The lush shores of Lake Como are rumoured to be so beautiful that even the prospect of invading armies couldn’t disturb the peace of those who disembarked there. Unsurprisingly, it was where the Roman Emperors chose to spend their summers. And just about every member of the Italian nobility has followed suit since. Never ones to travel light, each generation could be trusted to bring along an entourage of artists, establishing Lake Como as the most culturally enticing spot on the continent. Among them, was one Ico Parisi.
Like all the best Renaissance men, he flitted between creative worlds. At times directing the cinematic scapes of films. At others, gleaming frescoes and avant-guard furniture. This restlessness meant that Parisi’s best designs were often produced in limited numbers, cropping up every now and then at auctions, only to be hammered away and quickly ushered back into hiding. Iconicity, however, is a hard flame to dim, and in 2021 the archives have been beautifully revisited by one of Parisi’s most important collaborators, Cassina.
“With the reissuing of Parisi’s works, Cassina is also revisiting its own history,” explains Barbara Lehman, Head Curator at Cassina.
As the company’s first ever Art Director, Parisi laid the foundations for modern Italian style, coauthoring designs that established drama as an essential emotion in every home.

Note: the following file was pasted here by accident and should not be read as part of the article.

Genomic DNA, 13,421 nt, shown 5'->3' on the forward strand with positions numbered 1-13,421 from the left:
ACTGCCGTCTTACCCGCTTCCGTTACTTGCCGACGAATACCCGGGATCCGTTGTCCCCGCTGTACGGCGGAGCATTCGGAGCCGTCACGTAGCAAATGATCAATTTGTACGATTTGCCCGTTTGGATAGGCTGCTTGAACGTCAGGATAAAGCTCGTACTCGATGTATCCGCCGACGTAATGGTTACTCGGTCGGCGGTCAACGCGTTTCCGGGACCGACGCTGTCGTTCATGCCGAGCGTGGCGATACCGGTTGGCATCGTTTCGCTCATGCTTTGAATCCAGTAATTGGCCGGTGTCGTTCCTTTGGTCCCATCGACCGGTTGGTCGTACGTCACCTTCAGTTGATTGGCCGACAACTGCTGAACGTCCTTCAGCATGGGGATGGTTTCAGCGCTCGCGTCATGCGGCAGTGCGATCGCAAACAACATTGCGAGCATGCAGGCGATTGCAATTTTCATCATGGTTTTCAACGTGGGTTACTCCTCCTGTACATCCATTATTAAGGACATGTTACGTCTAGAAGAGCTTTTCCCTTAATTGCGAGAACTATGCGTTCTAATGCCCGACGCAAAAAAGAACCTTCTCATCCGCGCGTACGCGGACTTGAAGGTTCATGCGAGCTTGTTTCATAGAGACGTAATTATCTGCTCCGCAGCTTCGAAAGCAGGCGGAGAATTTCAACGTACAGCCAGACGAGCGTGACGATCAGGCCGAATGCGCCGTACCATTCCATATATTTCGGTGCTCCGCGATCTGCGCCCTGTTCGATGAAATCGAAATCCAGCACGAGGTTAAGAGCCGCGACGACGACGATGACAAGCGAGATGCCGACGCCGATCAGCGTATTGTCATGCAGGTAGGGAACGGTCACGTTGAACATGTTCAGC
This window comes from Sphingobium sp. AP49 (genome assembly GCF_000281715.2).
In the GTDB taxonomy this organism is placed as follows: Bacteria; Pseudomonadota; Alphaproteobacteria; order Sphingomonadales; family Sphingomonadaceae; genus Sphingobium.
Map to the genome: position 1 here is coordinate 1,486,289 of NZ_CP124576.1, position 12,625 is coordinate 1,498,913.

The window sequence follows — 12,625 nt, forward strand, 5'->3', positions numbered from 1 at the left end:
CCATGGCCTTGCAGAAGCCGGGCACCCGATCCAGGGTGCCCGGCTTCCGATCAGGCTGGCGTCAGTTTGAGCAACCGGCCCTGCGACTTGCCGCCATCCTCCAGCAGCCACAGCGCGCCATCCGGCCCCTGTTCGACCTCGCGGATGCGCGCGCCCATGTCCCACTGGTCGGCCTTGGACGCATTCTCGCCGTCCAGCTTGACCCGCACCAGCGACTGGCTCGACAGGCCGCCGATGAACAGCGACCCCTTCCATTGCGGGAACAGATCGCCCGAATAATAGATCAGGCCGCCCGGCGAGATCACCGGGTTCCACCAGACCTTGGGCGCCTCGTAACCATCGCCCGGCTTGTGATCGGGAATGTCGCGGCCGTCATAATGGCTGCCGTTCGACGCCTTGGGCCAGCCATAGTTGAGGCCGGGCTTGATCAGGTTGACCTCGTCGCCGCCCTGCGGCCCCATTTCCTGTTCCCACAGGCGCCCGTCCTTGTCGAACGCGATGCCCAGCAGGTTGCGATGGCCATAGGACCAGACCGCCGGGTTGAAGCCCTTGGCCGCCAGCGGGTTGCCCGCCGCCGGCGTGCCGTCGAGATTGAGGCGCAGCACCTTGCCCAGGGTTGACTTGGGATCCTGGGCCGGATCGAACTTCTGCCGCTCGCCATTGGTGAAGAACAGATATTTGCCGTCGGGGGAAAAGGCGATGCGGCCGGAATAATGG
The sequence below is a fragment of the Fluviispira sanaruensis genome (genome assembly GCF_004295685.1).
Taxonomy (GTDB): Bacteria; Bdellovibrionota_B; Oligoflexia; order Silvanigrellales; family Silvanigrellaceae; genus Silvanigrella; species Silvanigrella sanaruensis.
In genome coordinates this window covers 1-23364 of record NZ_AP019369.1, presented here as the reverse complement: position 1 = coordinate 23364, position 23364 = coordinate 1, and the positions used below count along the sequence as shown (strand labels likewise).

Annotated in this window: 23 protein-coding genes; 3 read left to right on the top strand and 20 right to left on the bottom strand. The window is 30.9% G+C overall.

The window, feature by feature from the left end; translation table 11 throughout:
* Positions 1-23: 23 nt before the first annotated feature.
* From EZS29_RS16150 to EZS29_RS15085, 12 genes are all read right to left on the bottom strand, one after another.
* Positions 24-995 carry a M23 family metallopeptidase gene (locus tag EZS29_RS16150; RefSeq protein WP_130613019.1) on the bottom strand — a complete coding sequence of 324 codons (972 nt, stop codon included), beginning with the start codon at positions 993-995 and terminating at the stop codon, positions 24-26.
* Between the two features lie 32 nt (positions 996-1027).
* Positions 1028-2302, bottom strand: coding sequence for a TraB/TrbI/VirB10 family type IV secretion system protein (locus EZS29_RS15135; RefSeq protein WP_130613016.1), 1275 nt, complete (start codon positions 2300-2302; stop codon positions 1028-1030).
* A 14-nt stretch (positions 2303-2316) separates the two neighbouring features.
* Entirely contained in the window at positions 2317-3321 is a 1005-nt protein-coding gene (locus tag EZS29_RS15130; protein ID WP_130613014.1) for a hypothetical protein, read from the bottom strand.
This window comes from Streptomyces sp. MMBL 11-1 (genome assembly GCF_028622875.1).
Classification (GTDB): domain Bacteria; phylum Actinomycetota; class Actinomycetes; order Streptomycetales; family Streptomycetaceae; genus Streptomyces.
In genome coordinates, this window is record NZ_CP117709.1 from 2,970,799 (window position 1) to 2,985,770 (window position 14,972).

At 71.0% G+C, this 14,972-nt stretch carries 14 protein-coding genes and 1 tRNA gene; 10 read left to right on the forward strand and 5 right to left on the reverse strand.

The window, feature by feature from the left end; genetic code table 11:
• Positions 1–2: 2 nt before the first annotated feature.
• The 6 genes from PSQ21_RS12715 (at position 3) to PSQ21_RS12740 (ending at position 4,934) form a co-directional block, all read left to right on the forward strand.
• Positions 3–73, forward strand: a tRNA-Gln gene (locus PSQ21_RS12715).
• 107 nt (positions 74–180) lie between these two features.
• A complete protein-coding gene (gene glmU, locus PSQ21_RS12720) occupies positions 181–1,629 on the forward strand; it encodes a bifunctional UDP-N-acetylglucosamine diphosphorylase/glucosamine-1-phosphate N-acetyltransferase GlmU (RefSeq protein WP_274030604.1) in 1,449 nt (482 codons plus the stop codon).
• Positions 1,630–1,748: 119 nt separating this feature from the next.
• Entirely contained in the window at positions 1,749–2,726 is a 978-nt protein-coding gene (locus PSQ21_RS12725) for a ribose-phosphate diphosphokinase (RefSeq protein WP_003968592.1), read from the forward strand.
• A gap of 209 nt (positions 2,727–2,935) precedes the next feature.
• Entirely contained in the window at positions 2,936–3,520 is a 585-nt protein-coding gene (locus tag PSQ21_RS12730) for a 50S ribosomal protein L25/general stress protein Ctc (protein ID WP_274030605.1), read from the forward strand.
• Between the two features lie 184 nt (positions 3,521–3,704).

“His furniture always has precise details, an unusual spatial presence and often a touch of tension,” Barbara continues.
“His furniture always has precise details, an unusual spatial presence and often a touch of tension.”
It’s a pretty apt description for the PA 1947 Console. Carved entirely by hand, there is a strange lightness to the design. From the side, the elegant joints appear flexed, “like a young foal ready to spring into action” as Parisi once noted.
This enviable lightness of form was something he learned from teacher and friend, Gio Ponti. And yet Parisi arguably took it further. It didn’t matter what the typology was. In the material contrasts and fantastical silhouettes, there was always a calculated degree of etherealness that made his designs seem as if they were about to take off.
In 1955, Parisi brought forth his pièce de résistance: the uber-masculine Olimpino Table. Underneath a sheet of smoked glass, diagonal lines intersect to create a game of solids and voids — a striking interior power play for contemporary dining rooms. Additional theatre is created by the arrow shaped feet, burying into the floor like brutalist ballerinas on point.
Of course it wasn’t all power lines and sharp silhouettes. Parisi could also do softness, too. In the 875 Armchair, two curved legs support a timeless lounge chair, generous in size and yet still retaining the crucial elegance that underscores all Cassina styles.
“I like to think that when designing it, Parisi was paying homage to a Hollywood diva in a splendid Italian dress” gushes Roberta Lietti, one of the curators involved in creating the wider Ico Parisi archives.
It’s true that there was no shortage of glamour surrounding Parisi and the objects he created. In June of last year, one of the Como villas he designed went on the market for millions of dollars. The interiors were left intact, as timeless an asset as the sweeping views of the Italian Alps that protect Lake Como.